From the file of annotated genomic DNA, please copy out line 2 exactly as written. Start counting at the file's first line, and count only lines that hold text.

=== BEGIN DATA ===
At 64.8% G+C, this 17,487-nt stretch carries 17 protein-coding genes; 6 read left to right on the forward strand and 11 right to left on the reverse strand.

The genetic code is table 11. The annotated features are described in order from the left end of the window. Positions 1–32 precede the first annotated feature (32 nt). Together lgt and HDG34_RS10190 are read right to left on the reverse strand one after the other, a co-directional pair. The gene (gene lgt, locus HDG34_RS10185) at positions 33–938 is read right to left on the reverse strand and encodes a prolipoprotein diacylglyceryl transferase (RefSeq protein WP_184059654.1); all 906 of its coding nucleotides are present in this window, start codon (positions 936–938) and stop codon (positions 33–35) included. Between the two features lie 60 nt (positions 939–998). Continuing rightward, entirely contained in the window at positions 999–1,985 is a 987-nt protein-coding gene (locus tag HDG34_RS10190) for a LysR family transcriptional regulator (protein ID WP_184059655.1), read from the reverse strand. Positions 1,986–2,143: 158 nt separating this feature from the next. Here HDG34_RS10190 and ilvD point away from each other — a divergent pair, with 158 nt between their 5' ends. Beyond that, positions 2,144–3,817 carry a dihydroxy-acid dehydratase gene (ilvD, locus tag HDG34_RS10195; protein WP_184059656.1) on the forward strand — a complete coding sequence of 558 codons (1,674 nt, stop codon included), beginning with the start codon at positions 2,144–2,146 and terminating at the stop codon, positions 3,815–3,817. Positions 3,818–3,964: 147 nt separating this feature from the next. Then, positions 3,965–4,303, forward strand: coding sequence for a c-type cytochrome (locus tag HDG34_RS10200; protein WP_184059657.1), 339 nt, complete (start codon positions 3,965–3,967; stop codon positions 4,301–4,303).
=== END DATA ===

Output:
The genetic code is table 11. The annotated features are described in order from the left end of the window. Positions 1–32 precede the first annotated feature (32 nt). Together lgt and HDG34_RS10190 are read right to left on the reverse strand one after the other, a co-directional pair. The gene (gene lgt, locus HDG34_RS10185) at positions 33–938 is read right to left on the reverse strand and encodes a prolipoprotein diacylglyceryl transferase (RefSeq protein WP_184059654.1); all 906 of its coding nucleotides are present in this window, start codon (positions 936–938) and stop codon (positions 33–35) included. Between the two features lie 60 nt (positions 939–998). Continuing rightward, entirely contained in the window at positions 999–1,985 is a 987-nt protein-coding gene (locus tag HDG34_RS10190) for a LysR family transcriptional regulator (protein ID WP_184059655.1), read from the reverse strand. Positions 1,986–2,143: 158 nt separating this feature from the next. Here HDG34_RS10190 and ilvD point away from each other — a divergent pair, with 158 nt between their 5' ends. Beyond that, positions 2,144–3,817 carry a dihydroxy-acid dehydratase gene (ilvD, locus tag HDG34_RS10195; protein WP_184059656.1) on the forward strand — a complete coding sequence of 558 codons (1,674 nt, stop codon included), beginning with the start codon at positions 2,144–2,146 and terminating at the stop codon, positions 3,815–3,817. Positions 3,818–3,964: 147 nt separating this feature from the next. Then, positions 3,965–4,303, forward strand: coding sequence for a c-type cytochrome (locus tag HDG34_RS10200; protein WP_184059657.1), 339 nt, complete (start codon positions 3,965–3,967; stop codon positions 4,301–4,303).